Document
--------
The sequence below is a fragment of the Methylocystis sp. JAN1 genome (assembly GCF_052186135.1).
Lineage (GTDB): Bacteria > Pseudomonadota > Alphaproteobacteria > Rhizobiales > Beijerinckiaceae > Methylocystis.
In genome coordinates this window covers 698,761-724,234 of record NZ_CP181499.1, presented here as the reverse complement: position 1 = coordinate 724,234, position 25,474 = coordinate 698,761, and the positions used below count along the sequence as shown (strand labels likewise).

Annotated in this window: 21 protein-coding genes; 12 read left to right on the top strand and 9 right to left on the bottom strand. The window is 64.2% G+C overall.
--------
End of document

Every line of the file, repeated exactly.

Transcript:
The sequence below is a fragment of the Methylocystis sp. JAN1 genome (assembly GCF_052186135.1).
Lineage (GTDB): Bacteria > Pseudomonadota > Alphaproteobacteria > Rhizobiales > Beijerinckiaceae > Methylocystis.
In genome coordinates this window covers 698,761-724,234 of record NZ_CP181499.1, presented here as the reverse complement: position 1 = coordinate 724,234, position 25,474 = coordinate 698,761, and the positions used below count along the sequence as shown (strand labels likewise).

Annotated in this window: 21 protein-coding genes; 12 read left to right on the top strand and 9 right to left on the bottom strand. The window is 64.2% G+C overall.